Chen writes, "I received a green card through my parents who used the EB-5 category to invest in a business in the United States. At the time of interview for my citizenship, I was shocked that the interviewing officer asked me more questions about my parents than about me. They wanted to know everything about the investments, where the parents are currently, and what happened to the business they invested in. Do you think my citizenship application will be denied? Is my GC also in jeopardy?"
It is indeed true that the adjudicating officer will review your complete immigration history prior to approving your naturalization. Remember that this is the final chance that the USCIS has to make sure that people who do not deserve to be American citizens are screened out (in rare circumstances, the US Government can denaturalize someone if the citizenship was obtained after hiding material information). Not that they get it right all the time. Every immigrant knows a criminal or a thug or a crook or someone who used fraudulent documents or lied about something with a US passport, but we must agree that the USCIS does the best it can under the tight budget that they have.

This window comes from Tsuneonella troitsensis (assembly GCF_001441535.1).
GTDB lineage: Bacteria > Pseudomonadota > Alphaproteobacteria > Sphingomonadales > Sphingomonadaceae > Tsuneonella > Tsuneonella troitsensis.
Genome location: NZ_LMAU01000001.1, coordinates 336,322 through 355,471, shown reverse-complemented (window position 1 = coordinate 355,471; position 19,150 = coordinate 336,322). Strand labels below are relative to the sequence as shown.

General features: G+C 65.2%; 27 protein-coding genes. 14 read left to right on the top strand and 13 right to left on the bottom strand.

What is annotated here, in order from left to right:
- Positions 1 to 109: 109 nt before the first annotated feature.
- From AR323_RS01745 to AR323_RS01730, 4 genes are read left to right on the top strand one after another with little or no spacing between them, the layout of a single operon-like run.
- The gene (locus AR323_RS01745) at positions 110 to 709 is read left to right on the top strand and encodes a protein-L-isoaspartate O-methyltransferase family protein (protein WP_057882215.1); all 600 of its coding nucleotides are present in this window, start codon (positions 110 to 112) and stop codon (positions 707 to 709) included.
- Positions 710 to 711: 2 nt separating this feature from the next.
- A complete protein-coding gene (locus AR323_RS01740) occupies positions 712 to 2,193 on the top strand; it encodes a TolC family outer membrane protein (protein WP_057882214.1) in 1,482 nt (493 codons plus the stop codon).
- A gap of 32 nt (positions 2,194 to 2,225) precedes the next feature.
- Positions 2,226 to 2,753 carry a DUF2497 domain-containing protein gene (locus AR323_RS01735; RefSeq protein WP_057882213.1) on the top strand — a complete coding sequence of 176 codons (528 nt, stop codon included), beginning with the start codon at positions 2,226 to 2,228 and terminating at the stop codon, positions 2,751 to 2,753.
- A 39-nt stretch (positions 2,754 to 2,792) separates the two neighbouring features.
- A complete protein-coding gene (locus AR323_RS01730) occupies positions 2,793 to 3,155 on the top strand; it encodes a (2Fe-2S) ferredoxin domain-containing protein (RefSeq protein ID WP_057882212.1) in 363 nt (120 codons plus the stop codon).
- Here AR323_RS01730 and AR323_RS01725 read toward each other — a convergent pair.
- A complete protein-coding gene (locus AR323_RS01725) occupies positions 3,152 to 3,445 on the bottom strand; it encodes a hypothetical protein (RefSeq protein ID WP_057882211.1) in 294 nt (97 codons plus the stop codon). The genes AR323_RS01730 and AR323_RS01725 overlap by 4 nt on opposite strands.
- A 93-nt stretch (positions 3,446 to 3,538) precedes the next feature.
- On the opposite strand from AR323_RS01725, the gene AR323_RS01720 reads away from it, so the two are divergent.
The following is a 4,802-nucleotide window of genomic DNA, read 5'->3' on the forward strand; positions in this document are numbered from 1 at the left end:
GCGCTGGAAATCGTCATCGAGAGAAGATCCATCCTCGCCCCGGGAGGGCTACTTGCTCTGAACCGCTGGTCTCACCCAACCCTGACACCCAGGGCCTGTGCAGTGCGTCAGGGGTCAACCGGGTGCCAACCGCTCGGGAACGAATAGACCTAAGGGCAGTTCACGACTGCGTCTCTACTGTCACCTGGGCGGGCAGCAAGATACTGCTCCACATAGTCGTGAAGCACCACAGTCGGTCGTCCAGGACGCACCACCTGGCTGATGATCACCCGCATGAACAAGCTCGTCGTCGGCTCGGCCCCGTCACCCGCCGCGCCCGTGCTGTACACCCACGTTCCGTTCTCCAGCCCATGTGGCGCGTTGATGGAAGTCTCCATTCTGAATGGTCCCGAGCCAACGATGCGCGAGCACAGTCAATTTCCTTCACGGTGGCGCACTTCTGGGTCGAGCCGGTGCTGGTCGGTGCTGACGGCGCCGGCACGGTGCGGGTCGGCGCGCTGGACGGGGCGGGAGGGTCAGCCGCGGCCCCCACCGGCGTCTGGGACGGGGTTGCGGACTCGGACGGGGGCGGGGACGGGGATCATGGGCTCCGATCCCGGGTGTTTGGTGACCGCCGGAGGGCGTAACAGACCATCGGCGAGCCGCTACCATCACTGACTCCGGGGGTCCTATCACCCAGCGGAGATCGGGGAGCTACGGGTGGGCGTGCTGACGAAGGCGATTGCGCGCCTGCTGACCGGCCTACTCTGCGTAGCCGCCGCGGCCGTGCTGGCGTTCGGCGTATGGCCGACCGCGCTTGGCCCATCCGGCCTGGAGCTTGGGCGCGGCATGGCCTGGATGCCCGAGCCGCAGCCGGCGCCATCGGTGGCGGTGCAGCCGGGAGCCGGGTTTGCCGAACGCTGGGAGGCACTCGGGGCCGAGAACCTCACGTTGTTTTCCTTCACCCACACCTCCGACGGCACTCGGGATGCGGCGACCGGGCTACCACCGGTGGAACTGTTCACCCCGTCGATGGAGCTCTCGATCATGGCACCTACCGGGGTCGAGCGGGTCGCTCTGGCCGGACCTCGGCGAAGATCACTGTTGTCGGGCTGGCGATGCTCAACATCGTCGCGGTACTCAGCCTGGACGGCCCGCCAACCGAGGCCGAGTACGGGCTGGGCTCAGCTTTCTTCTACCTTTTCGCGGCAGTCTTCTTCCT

Obviously, they do not second-guess the decision of the previous officers who approved the permanent resident status but they do want to make sure that the reason for which the residency was approved was a valid one. A simple example is that of marriage to a US citizen. If the couple is not married for the specified period, it is a red flag. Similarly, someone who got approved for national interest waiver GC based on technical qualifications but is now working as a hairdresser will invite scrutiny from the USCIS. That is why in your case, the USCIS must make sure that your parents did everything right because you derived your green card from them. Since EB5 is highly abused by wealthy foreigners who use it to buy American residency, there is enormous fraud at every stage. If everything is clean with your parents' investment and the green cards were valid, you will be approved. If not, not only will your naturalization denied, your green card can also be taken away.